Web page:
The Johns Hopkins University is a private research university in Baltimore, Maryland. Founded in 1876, the university was named for its first benefactor, the American entrepreneur, and philanthropist Johns Hopkins. His $7 million bequest —of which half financed the establishment of the Johns Hopkins Hospital—was the largest philanthropic gift in the history of the United States up to that time. Daniel Coit Gilman, who was inaugurated as the institution's first president on February 22, 1876, led the university to revolutionize higher education in the U.S. by integrating teaching and research. Adopting the concept of a graduate school from Germany's historic Heidelberg University, Johns Hopkins University is considered the first research university in the United States. Over the course of several decades, the university has led all U.S. universities in annual research and development expenditures. In fiscal year 2016, Johns Hopkins spent nearly $2.5 billion on research. The university has graduate campuses in Italy, China, and Washington, D.C., in addition to its main campus in Baltimore.
The University of Maryland, Baltimore County (UMBC) is a public research university in Baltimore County, Maryland. It has a fall 2019 enrollment of 13,602 students, 61 undergraduate majors, over 92 graduate programs and the first university research park in Maryland. It is classified among "R2: Doctoral Universities – High research activity".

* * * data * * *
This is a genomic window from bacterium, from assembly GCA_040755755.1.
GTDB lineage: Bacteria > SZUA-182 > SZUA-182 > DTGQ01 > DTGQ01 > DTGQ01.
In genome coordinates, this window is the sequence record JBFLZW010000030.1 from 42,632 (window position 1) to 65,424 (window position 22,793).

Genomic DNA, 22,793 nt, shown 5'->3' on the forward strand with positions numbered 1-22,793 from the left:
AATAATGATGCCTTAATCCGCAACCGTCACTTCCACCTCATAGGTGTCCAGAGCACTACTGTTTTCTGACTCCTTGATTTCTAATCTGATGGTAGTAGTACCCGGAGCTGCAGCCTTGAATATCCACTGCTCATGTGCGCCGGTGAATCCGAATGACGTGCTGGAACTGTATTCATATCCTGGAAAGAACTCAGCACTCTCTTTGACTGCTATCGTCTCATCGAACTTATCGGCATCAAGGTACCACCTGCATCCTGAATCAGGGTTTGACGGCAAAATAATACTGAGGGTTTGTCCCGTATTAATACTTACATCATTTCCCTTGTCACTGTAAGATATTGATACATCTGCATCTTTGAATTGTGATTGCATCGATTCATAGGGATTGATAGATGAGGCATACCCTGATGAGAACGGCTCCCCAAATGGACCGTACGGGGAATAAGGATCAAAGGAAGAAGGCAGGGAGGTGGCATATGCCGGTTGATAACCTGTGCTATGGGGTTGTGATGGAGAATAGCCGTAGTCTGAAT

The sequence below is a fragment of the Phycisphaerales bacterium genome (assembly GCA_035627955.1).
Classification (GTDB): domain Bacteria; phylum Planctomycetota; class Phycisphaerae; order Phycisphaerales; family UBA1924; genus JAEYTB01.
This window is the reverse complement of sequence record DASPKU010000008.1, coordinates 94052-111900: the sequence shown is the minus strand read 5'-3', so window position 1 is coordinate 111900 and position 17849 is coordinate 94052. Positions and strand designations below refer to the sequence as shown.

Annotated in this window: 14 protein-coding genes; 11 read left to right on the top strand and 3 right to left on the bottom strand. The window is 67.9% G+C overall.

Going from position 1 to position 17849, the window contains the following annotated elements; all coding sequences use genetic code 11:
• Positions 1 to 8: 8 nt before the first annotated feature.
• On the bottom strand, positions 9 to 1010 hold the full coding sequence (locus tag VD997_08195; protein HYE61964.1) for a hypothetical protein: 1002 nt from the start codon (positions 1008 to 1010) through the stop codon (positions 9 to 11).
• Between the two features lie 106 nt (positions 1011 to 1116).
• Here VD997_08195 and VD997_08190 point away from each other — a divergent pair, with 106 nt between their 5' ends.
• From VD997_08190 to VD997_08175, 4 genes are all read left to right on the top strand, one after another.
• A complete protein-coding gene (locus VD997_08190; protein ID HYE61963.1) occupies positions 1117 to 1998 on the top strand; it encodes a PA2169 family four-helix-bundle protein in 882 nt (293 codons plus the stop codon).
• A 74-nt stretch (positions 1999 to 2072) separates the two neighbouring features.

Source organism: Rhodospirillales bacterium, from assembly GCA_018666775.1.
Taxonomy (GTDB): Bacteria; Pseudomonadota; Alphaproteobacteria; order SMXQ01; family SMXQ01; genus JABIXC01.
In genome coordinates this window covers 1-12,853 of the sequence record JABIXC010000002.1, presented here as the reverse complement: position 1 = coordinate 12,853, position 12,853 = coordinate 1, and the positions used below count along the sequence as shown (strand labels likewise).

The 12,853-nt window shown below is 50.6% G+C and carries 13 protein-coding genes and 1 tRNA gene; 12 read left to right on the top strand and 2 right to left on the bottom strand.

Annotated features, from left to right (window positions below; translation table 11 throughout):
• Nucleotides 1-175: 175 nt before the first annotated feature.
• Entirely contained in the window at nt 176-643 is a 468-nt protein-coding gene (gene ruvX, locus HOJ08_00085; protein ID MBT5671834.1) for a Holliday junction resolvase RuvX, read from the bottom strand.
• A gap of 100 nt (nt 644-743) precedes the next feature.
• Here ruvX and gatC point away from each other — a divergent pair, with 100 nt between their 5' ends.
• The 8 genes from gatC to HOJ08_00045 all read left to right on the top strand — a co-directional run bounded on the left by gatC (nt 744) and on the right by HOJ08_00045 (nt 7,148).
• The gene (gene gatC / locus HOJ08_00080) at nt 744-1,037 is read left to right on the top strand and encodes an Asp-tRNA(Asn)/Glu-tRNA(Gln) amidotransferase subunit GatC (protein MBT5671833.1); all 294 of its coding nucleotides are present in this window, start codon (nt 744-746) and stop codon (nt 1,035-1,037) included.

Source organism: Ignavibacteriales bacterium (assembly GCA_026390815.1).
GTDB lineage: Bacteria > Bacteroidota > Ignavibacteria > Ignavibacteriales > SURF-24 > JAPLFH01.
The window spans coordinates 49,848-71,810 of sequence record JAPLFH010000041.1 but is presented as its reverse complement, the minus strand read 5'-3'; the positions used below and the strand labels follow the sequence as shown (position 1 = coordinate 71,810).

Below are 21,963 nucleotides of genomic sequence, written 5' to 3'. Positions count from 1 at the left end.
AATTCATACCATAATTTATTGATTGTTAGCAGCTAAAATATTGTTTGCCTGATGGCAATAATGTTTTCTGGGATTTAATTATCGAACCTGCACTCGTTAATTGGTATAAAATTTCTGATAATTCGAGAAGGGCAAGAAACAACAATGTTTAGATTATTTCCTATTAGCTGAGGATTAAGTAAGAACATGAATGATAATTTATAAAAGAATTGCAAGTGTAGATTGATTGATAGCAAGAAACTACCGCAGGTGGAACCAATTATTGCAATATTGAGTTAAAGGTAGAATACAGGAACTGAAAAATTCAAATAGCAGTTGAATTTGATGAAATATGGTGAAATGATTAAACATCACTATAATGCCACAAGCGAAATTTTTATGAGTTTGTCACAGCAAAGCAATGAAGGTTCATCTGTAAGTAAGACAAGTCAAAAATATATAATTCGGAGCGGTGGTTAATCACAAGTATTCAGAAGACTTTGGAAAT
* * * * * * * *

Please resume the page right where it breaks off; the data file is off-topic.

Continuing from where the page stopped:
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Chester "Chet" L. Wickwire was chaplain emeritus of the Johns Hopkins University. He was a prominent fighter for civil rights and an international peace activist. Reverend Wickwire was remembered as a "consummate humanist" after his death.
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Carroll Lockard "Lock" Conley was a hematologist and founder of the Division of Hematology at the Johns Hopkins School of Medicine.
Claudia L. Thomas is the first female African-American orthopedic surgeon in the United States. She attended Medical School at Johns Hopkins University. She was the first African-American and woman to be admitted to the Yale Medical Program in orthopedics. She strives to increase the number of minority students in medical school and to help decrease racial bias in the healthcare industry. While in her undergrad at Vassar College she helped form the Students' Afro-American Society (SAS), whose members pushed for the creation of a Black Studies program at the college. She has overcome kidney failure which was exacerbated by a hurricane and is a cancer survivor.
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Adele Hagner Stamp (1893–1974) was the first dean of women at the University of Maryland, College Park and later named dean of women emeritus from the University Board of Regents. In 1990 she was inducted into the Maryland Women's Hall of Fame. In 1983, the University of Maryland named the student union building in her honor.